Cactaceae (Cactus Family)

Semi-desert. Shrublands, sandy openings. Spring, summer.
BLM Land South of Bloomfield, New Mexico, April 24, 2007.

P. cloveriae flower color is usually much deeper purple/pink than the lighter violet/pink of S. parviflorus. (See below.) 

At the lower left of the flower at left and in the center of the photograph above, notice the new growth with several soft, red spines developing.

Sclerocactus cloveriae was named and described by Heil and Porter in 1994. "Cloveriae" honors University of Michigan botanist and explorer, Elzada Clover (1897-1980). (More biographical information about Clover). Steven Brack is a highly respected grower of Cacti and student of Sclerocactus and, with his wife Linda, owned Mesa Gardens Nursery in Belen, New Mexico for 40 years. (Read more about the Bracks.)

 

Sclerocactus glaucus
Sclerocactus glaucus (Gray Fishhook Cactus, Uinta Basin Hookless Cactus)
Cactaceae (Cactus Family)

Foothills. Gravels, sandy openings. Spring.
Near Delta, May 22, 2007.

Sclerocactus glaucus has its troubles.  Utah and Colorado plant experts Stanley Welsh (4th edition of A Utah Flora) and William Weber (3rd edition of Colorado Flora Western Slope) don't even believe in it.  Welsh lists it as a variety of Sclerocactus whipplei (which some Cactus experts believe Welsh misidentifies -- see S. parviflorus below).

In his third edition of Colorado Flora: Western Slope William Weber says that Sclerocactus glaucus is "perhaps only a variant of [Sclerocactus whipplei]" which he indicates exists in Colorado. In his 4th edition, Weber recants, saying that Sclerocactus glaucus is "rare on adobe soils, Colorado River valley", and he indicates that "S. whipplei apparently does not reach Colorado".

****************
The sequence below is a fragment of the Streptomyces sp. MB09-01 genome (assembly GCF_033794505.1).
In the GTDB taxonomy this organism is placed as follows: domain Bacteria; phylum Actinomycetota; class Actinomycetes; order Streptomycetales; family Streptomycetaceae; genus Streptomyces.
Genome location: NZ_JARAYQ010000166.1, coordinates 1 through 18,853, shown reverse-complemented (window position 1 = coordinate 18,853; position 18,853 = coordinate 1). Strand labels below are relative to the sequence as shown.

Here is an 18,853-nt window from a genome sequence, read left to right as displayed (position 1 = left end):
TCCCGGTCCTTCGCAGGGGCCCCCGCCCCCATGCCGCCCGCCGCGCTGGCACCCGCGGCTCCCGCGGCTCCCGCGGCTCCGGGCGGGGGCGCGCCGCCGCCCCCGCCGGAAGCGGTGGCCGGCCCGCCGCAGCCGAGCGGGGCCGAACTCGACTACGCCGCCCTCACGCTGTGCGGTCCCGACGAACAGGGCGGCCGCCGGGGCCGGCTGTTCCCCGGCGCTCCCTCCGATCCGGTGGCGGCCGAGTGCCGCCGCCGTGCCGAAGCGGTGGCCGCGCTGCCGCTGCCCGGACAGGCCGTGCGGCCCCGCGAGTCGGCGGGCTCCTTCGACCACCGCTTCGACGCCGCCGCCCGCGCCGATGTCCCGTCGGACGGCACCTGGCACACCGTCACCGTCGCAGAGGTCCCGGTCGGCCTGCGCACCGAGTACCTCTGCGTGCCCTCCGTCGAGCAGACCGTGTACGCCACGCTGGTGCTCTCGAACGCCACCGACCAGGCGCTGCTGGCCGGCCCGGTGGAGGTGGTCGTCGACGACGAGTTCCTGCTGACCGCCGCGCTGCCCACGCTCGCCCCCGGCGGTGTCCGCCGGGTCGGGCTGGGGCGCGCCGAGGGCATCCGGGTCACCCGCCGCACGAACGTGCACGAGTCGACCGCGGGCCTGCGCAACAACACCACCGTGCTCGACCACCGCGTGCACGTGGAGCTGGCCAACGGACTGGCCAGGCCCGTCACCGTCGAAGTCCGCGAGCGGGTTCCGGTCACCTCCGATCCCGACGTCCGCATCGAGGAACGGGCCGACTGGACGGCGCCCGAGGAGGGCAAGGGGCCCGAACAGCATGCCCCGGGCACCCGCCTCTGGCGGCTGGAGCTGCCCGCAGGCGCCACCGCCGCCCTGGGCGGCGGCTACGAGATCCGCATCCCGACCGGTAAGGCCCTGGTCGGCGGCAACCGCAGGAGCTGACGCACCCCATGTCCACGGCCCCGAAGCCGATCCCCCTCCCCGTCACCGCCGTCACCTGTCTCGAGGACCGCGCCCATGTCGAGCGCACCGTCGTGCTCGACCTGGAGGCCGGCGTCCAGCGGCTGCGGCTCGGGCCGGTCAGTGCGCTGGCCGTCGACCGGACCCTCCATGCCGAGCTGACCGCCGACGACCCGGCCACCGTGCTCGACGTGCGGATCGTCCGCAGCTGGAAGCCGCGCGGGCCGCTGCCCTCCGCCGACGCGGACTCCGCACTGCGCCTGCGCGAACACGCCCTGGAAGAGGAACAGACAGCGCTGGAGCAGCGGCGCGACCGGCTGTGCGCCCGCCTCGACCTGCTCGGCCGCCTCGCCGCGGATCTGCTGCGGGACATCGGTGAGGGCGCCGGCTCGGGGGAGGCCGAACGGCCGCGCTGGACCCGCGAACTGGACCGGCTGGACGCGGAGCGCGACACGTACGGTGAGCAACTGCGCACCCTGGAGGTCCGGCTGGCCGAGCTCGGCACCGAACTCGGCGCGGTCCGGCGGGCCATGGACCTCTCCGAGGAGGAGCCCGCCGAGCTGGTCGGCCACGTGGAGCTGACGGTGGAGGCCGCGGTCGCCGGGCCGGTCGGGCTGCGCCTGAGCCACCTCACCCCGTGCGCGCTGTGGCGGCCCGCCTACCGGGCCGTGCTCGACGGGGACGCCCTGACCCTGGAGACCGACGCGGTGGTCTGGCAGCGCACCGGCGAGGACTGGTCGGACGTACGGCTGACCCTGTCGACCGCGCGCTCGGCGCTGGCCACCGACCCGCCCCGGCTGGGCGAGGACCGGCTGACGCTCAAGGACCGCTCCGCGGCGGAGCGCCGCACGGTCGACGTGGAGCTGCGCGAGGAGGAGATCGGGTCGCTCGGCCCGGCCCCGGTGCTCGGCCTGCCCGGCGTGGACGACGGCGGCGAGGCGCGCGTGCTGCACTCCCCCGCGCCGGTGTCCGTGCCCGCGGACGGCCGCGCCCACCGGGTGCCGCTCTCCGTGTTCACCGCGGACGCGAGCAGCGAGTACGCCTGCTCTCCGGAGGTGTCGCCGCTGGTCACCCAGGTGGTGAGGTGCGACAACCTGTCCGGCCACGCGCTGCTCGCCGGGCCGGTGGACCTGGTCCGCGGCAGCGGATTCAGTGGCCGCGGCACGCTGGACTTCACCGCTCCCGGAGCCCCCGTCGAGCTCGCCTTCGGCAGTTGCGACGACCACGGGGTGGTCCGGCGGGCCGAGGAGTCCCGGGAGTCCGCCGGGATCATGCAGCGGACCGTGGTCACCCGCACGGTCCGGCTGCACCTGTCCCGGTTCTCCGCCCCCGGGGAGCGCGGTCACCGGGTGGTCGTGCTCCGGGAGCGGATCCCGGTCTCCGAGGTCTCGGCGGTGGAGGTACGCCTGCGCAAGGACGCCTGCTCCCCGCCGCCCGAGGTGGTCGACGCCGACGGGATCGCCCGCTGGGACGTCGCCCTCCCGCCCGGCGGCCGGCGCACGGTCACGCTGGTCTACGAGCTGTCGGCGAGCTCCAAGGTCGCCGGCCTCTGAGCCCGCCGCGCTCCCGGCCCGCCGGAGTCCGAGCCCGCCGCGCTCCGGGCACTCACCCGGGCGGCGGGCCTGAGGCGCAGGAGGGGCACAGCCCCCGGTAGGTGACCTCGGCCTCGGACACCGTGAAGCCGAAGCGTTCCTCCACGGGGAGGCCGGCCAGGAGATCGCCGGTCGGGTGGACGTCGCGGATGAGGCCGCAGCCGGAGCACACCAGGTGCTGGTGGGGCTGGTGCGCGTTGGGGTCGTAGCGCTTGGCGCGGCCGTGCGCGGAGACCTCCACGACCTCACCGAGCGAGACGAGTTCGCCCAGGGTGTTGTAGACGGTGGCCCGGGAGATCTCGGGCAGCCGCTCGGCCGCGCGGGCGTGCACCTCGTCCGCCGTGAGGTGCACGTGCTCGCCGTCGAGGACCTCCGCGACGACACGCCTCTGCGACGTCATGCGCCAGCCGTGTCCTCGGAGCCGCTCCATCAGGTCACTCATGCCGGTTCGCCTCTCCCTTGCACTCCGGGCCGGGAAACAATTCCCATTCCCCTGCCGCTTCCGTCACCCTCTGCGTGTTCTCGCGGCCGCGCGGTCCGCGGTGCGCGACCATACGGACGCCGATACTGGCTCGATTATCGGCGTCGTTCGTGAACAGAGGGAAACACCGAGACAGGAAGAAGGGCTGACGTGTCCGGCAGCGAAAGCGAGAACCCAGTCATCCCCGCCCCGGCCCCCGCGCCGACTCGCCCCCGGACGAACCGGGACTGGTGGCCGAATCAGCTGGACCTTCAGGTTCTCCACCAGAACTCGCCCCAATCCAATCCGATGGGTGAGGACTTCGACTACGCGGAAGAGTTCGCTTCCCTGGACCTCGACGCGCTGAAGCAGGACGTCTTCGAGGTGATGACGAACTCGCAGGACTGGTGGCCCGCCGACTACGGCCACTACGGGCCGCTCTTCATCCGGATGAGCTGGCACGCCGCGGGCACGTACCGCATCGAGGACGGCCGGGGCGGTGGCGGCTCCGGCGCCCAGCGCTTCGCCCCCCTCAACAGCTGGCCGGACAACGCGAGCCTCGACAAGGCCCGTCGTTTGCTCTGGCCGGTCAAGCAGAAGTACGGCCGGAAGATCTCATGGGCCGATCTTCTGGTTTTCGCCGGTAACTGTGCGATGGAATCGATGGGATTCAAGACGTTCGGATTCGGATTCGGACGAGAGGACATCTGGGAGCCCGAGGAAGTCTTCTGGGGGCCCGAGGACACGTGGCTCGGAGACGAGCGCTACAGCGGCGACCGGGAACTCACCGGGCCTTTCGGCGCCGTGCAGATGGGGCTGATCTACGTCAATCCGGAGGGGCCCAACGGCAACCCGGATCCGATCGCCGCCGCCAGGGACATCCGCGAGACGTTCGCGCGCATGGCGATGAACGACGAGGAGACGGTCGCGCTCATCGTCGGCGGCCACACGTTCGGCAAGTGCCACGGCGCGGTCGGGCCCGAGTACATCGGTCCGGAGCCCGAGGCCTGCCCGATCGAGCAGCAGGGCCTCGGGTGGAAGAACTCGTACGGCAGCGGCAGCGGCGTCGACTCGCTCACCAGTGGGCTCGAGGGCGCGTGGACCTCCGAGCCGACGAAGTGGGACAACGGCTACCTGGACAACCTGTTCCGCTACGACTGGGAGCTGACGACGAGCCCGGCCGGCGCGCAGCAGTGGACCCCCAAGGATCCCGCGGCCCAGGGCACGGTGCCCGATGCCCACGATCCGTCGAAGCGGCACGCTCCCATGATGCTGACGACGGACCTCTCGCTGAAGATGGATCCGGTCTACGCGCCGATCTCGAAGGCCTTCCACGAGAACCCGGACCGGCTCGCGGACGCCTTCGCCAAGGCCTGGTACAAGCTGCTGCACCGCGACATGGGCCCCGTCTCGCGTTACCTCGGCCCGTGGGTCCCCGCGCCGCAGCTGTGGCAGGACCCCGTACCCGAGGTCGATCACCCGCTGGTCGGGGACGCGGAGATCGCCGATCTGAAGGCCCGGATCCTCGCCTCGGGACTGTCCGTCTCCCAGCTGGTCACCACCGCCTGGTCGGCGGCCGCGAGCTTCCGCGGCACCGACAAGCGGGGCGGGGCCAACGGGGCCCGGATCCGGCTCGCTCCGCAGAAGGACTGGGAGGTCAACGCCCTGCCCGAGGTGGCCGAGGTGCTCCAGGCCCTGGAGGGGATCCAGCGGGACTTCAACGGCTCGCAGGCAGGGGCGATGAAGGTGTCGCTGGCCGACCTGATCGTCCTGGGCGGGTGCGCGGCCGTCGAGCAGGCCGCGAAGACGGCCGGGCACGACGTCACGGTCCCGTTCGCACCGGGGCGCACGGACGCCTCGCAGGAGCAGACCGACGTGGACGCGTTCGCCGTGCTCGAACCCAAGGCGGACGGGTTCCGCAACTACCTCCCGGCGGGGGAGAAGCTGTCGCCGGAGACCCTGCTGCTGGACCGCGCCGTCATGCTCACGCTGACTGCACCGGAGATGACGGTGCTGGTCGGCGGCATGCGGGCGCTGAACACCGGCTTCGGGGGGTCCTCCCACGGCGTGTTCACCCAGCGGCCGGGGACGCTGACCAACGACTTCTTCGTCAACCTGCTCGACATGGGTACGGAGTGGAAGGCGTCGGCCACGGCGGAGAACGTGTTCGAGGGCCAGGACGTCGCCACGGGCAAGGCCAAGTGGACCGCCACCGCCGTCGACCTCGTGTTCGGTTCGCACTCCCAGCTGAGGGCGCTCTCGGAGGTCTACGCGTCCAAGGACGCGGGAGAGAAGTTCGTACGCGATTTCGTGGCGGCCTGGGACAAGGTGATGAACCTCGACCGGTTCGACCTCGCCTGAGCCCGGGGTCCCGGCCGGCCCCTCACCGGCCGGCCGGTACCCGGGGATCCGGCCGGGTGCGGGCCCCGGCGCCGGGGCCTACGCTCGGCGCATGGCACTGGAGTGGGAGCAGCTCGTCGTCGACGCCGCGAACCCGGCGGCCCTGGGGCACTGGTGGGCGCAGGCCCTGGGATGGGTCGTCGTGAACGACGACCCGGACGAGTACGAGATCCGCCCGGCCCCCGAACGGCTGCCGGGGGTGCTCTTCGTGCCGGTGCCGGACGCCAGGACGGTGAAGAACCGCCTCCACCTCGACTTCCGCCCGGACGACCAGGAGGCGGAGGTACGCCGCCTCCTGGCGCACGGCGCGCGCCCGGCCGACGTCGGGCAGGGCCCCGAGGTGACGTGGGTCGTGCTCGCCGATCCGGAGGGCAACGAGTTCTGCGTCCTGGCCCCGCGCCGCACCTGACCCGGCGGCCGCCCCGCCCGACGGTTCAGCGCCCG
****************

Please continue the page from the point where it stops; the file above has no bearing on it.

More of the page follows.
The Flora of North America gives Sclerocactus glaucus species status and indicates that it is found only in the vicinity of Grand Junction, Delta, and Montrose, Colorado.

John Kartesz, ultimate authority for plant names on this web site, indicates that this species is found in a few counties of Utah and a few in Colorado. See the range map below.

Whatever its species status is, S. glaucus is a very cute, very small plant (one to four inches tall) and difficult to locate.  Flowers are pink and fragrant.

"Glaucus" is Greek for "gray or bluish gray" and is used botanically to describe a gray/white waxy coating (similar to that on a plum).  The species was at first named Echinocactus glaucus by Schumann in 1898 and was given its present name by Cactus expert Lyman Benson in 1966.

Sclerocactus glaucus
Sclerocactus glaucus (Gray Fishhook Cactus, Uinta Basin Hookless Cactus)
Cactaceae (Cactus Family)

Foothills. Gravels, sandy openings. Spring.
Near Delta, May 22, 2007.

The number of spines per areole, their color and minimal curvature, their length, and their shape in cross section are all key in identifying Sclerocactus glaucus. 

 

Sclerocactus mesae-verdae

Sclerocactus mesae-verdae (Mesa Verde Fishhook Cactus)
Cactaceae (Cactus Family)

Semi-desert. Shrublands, sandy openings. Spring.
New Mexico, April 24, 2007.

Sclerocactus mesae-verdae is a minute, lovely, rare Cactus found only in Colorado and New Mexico in a very small area near Mesa Verde National Park.  It is very difficult to locate because it is so rare and so minute, but when it is found it usually occurs in groupings of several dozens.  Flowers range from creamy pink to creamy yellow. 

Sclerocactus mesae-verdae is a federally endangered species, and for the past several decades its populations have been very closely monitored.  Off-road vehicles, housing development, gas and oil development, and collectors threaten to annihilate this lovely plant.